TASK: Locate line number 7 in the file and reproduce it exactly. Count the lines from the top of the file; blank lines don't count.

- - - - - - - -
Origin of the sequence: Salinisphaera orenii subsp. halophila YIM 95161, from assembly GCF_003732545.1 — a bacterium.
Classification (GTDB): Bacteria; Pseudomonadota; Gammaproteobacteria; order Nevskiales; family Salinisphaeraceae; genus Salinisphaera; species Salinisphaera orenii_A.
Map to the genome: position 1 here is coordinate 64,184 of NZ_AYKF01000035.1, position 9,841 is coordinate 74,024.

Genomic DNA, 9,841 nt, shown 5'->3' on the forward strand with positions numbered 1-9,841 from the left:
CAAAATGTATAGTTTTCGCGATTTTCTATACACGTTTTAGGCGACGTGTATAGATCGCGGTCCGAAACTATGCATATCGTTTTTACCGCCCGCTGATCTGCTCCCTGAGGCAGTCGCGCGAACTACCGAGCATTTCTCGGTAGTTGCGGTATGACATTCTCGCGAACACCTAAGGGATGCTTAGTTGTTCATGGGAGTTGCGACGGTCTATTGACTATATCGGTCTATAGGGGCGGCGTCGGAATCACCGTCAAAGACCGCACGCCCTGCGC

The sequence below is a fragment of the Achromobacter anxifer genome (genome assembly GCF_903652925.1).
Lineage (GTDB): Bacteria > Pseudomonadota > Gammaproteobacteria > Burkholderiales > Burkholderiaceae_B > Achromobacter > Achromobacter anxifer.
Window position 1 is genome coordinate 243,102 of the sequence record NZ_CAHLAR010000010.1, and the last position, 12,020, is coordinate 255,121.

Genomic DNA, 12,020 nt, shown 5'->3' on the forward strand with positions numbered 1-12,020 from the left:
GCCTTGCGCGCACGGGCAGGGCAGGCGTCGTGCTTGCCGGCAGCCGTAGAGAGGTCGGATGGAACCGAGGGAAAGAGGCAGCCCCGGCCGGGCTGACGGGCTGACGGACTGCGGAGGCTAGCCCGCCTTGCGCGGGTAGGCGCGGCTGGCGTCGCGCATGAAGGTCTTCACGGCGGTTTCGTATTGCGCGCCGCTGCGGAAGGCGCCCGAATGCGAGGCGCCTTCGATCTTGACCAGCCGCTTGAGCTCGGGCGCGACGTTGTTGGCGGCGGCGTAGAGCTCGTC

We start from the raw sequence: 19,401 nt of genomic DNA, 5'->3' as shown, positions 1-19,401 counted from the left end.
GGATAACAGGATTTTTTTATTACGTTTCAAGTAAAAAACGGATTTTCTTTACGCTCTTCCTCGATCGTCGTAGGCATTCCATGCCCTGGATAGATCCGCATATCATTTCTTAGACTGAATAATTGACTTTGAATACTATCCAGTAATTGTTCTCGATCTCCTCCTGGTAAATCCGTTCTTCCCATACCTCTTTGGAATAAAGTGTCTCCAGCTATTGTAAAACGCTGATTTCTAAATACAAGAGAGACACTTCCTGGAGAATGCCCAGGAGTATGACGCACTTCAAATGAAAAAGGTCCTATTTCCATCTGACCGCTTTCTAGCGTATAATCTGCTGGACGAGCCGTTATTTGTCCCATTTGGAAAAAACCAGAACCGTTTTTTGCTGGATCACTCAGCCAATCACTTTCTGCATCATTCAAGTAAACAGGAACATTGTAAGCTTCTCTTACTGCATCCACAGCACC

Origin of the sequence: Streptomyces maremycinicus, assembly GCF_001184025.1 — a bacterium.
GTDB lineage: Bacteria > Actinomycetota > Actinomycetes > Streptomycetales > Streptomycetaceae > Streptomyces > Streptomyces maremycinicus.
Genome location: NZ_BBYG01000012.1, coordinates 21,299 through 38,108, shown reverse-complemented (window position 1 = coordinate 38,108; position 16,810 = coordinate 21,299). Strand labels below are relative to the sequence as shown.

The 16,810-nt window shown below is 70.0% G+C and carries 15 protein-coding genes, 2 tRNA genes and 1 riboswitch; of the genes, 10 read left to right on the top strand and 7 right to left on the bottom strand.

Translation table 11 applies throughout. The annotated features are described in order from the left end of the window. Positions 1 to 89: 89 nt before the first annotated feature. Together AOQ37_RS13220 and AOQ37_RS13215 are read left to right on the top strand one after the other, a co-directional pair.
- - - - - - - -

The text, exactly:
Lineage (GTDB): Bacteria > Pseudomonadota > Gammaproteobacteria > Burkholderiales > Burkholderiaceae_B > Achromobacter > Achromobacter anxifer.